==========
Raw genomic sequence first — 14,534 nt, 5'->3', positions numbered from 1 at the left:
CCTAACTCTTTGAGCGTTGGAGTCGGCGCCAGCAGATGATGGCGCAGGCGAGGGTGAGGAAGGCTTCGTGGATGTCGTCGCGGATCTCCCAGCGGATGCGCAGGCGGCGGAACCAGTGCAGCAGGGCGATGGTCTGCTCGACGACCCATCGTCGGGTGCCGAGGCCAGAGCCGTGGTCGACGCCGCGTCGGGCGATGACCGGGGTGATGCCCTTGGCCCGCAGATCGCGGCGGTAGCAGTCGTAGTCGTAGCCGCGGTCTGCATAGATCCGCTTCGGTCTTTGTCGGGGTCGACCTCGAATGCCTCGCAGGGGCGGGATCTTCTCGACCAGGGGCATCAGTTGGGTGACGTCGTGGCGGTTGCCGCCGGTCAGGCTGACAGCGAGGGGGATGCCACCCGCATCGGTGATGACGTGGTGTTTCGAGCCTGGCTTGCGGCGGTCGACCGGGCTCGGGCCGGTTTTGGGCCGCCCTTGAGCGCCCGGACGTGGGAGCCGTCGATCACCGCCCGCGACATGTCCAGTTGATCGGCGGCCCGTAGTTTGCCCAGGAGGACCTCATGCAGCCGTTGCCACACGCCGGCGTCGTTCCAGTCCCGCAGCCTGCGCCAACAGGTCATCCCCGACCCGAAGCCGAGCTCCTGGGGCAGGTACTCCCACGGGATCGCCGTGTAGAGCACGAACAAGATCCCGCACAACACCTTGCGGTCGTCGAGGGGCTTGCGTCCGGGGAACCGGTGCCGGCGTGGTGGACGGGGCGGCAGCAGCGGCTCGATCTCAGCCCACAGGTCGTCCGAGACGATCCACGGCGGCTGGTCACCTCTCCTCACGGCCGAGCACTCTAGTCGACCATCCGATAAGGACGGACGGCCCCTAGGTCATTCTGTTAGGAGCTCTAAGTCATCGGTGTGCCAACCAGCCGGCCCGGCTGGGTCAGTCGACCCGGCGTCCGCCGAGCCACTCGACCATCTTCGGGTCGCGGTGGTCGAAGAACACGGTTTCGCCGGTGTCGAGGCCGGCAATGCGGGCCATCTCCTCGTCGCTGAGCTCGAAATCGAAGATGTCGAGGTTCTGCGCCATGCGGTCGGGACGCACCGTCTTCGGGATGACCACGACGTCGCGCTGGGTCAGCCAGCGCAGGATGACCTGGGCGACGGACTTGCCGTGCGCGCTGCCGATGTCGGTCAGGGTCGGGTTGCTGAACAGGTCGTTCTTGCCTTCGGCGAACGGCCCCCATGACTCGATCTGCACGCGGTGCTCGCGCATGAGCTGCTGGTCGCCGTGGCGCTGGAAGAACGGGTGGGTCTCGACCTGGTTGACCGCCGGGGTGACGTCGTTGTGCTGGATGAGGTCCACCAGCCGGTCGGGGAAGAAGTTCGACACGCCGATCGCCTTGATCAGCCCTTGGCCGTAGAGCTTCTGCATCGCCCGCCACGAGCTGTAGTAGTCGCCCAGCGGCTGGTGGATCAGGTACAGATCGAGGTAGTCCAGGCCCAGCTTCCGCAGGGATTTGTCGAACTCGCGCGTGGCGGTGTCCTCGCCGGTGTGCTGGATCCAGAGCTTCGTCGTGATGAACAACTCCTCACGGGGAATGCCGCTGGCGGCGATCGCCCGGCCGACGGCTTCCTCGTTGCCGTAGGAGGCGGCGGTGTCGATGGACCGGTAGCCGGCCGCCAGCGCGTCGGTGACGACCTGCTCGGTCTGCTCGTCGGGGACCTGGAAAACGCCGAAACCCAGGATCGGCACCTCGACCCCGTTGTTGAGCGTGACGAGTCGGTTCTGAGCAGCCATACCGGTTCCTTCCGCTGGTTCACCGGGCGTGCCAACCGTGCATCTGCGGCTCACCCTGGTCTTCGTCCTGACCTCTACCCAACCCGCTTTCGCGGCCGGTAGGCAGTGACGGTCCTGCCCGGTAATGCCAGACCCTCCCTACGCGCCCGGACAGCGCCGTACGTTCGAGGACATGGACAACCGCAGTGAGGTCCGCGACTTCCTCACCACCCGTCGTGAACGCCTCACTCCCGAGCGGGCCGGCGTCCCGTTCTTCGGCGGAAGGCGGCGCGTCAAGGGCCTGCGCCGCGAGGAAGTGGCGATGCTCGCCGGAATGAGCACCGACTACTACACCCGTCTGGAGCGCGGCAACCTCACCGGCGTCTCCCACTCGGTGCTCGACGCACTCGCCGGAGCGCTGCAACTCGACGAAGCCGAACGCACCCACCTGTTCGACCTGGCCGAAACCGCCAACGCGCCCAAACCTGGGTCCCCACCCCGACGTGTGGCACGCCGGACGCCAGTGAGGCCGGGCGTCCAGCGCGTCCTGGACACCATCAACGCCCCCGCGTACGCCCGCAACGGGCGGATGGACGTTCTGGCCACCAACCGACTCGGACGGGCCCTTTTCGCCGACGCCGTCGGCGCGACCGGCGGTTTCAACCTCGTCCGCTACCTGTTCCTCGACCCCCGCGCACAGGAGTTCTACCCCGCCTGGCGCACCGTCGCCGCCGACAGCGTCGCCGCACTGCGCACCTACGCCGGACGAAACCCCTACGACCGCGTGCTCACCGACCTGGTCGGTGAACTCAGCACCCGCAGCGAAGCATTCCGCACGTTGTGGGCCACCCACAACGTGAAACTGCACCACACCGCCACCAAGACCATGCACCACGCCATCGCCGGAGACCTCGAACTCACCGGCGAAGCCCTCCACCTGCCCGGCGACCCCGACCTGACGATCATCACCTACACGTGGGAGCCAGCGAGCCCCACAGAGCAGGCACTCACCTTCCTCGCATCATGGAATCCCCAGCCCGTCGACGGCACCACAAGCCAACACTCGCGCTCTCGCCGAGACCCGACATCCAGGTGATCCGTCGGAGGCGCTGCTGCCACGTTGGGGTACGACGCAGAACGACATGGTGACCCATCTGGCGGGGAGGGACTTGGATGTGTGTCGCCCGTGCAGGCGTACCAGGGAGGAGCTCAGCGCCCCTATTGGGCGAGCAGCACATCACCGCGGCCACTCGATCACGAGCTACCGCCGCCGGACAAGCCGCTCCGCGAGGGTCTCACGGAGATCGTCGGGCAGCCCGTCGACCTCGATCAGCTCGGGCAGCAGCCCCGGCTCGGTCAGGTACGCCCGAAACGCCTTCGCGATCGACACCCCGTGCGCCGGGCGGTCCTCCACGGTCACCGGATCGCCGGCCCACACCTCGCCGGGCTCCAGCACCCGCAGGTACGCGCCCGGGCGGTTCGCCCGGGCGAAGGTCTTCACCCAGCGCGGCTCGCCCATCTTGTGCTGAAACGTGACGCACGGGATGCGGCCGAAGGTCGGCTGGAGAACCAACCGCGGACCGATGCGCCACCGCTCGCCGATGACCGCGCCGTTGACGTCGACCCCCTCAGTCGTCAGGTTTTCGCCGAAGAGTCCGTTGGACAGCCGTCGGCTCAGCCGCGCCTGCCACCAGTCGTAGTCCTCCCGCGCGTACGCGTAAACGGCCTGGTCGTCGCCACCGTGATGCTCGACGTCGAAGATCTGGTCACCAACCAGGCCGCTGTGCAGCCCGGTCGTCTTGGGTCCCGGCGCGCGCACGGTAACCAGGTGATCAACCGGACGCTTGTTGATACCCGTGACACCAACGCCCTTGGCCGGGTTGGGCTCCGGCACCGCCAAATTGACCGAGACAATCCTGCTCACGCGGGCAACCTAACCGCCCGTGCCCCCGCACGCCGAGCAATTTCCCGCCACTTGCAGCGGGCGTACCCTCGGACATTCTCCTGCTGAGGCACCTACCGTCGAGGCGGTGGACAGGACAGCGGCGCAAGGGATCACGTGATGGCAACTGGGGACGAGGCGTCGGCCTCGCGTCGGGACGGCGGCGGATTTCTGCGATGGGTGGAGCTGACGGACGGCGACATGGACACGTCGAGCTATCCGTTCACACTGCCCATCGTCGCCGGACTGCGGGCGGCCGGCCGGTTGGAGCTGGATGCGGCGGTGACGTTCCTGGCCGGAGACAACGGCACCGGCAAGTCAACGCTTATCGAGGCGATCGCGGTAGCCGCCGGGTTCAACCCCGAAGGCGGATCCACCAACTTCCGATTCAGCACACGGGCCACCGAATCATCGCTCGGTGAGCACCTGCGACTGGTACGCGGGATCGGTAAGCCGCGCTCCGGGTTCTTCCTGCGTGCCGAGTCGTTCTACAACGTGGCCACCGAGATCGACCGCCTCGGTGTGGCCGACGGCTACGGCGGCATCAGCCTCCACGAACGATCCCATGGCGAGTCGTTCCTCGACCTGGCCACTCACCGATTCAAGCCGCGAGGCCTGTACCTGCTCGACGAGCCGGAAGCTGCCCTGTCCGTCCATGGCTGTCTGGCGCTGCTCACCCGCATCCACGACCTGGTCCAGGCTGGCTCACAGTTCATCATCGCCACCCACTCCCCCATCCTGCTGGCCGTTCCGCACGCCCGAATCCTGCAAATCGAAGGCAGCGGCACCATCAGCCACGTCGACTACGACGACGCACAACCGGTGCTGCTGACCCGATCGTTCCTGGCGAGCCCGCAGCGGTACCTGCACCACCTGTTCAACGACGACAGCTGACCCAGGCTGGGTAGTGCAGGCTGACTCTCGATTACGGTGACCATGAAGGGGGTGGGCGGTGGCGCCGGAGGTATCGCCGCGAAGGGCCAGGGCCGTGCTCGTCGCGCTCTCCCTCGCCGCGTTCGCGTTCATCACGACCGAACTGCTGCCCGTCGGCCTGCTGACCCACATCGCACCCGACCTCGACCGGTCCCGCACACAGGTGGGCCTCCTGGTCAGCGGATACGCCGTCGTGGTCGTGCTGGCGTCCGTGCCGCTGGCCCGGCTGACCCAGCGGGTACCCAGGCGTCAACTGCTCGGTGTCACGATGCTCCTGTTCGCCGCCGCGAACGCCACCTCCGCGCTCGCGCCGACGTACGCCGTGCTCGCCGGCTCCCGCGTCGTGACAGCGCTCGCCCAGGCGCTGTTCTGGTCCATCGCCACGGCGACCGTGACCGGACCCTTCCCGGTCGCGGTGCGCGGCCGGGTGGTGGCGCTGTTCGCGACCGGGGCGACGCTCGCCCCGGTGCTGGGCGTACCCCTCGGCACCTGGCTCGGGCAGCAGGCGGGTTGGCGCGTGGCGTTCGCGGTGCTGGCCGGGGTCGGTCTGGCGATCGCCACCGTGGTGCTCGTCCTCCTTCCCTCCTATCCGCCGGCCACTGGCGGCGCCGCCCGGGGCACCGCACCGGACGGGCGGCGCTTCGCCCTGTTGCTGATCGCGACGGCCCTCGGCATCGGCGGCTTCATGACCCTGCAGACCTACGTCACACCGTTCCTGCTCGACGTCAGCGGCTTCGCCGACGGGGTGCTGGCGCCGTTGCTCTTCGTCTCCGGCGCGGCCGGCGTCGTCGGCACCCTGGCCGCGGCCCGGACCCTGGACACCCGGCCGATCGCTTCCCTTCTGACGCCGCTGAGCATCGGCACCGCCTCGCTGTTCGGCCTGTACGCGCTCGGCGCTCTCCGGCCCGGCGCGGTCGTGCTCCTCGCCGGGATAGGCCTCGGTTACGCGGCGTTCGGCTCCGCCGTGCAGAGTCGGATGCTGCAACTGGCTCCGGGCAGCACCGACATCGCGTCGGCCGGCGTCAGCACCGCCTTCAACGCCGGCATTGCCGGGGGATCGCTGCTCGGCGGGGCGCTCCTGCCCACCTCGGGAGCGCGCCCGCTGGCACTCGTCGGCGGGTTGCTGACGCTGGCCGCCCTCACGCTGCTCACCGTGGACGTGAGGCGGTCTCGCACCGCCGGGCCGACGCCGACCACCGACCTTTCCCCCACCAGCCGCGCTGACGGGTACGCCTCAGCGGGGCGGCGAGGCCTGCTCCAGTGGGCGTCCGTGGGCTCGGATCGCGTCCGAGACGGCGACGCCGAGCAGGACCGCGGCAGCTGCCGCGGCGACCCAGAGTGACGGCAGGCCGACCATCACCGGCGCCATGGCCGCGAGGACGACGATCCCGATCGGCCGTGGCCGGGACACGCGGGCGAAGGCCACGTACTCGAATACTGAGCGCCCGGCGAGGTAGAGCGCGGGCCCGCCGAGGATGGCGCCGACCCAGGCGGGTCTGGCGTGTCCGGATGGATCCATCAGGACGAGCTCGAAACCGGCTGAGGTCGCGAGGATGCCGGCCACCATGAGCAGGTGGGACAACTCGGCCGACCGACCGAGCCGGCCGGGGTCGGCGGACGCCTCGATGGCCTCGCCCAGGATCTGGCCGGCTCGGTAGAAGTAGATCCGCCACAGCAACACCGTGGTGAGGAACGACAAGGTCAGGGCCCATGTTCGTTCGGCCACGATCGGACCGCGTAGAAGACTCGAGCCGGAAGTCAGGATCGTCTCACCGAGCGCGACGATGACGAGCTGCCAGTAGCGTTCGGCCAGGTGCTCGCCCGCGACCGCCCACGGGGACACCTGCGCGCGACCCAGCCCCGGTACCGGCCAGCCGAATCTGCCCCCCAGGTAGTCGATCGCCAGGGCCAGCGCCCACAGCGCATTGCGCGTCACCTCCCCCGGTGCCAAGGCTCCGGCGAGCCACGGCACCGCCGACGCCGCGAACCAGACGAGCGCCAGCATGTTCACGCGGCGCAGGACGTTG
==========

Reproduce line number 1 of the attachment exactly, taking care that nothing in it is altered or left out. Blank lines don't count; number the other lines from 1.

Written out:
Raw genomic sequence first — 14,534 nt, 5'->3', positions numbered from 1 at the left: